In contrast to the commercial side, the market for "one to four" residential loans -- a banker's term for mortgages on homes with one to four bedrooms -- has declined sharply, Crader said. "Those have slowed down considerably," he said. "I would say our business is off one-third in residential loans."
And Crader has some advice for people caught with adjustable mortgages expected to reset to higher interest rates: The recent Federal Reserve rate cut, with more expected, could provide an opportunity to refinance. The basic rule of thumb when refinancing, he said, is to compare the up-front costs of a new loan to the cost of continuing under current conditions. If the switch pays for itself in two years, it is worth considering. As for going to a fixed-rate mortgage, that is "more of a peace of mind issue," he said. "With a fixed-rate mortgage, I know this is my payment."
n State revenue shows growth: The overall economic health of Missouri seems sound, the latest tax receipt numbers from Jefferson City show. During the first three months of the state fiscal year, sales tax receipts increased 4.44 percent and individual income tax collections increase 7.36 percent, according to figures from the Missouri state treasurer's office.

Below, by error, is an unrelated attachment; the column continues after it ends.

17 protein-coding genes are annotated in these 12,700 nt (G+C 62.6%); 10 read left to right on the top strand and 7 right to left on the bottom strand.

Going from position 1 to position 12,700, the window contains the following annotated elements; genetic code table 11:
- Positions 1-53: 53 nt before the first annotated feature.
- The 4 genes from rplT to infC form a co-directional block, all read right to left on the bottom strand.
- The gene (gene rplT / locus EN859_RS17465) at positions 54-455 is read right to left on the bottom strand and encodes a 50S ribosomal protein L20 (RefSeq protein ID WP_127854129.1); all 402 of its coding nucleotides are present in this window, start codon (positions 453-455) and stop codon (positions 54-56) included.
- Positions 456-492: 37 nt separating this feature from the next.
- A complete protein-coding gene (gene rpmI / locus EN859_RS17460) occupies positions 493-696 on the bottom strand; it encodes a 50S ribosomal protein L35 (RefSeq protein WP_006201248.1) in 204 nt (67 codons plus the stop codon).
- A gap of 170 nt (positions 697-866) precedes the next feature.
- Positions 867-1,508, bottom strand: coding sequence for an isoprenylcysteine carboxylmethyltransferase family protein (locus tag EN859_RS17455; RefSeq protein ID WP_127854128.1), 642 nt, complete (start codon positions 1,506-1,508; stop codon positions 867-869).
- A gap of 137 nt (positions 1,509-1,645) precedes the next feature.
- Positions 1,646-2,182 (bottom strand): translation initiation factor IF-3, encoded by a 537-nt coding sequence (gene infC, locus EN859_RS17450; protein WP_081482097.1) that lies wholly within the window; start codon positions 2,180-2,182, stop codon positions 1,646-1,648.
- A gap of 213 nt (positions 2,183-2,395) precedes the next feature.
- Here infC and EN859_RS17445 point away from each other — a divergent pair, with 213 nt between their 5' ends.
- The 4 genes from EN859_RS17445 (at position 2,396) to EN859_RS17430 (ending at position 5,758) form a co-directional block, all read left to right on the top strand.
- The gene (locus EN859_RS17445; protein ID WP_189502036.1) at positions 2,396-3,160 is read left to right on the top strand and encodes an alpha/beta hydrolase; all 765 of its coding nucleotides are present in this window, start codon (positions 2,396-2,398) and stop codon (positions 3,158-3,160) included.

Overall general revenue rose 4.24 percent in the July to September quarter compared to a year ago. And while the raw numbers are just that, the inflation adjustment for the minimum wage was recently announced at 2.2 percent. That's an indication that taxable retail sales are growing faster than inflation and wage income is rising at a good clip, whether the result of more people working or higher individual paychecks.
I've watched these figures for a long time -- my first reporting post was at the state Capitol and I became familiar with the ups and downs in revenue -- and while they aren't the best I've ever seen, the numbers are typical of a period of modest, steady growth.
n Economic surveys: The University of Missouri's Community Policy Analysis Center started work last week on an economic baseline study for the Mississippi River Hills Region, defined as all the counties bordering the river from Jefferson in the north to Scott in the south, plus St. Francois County.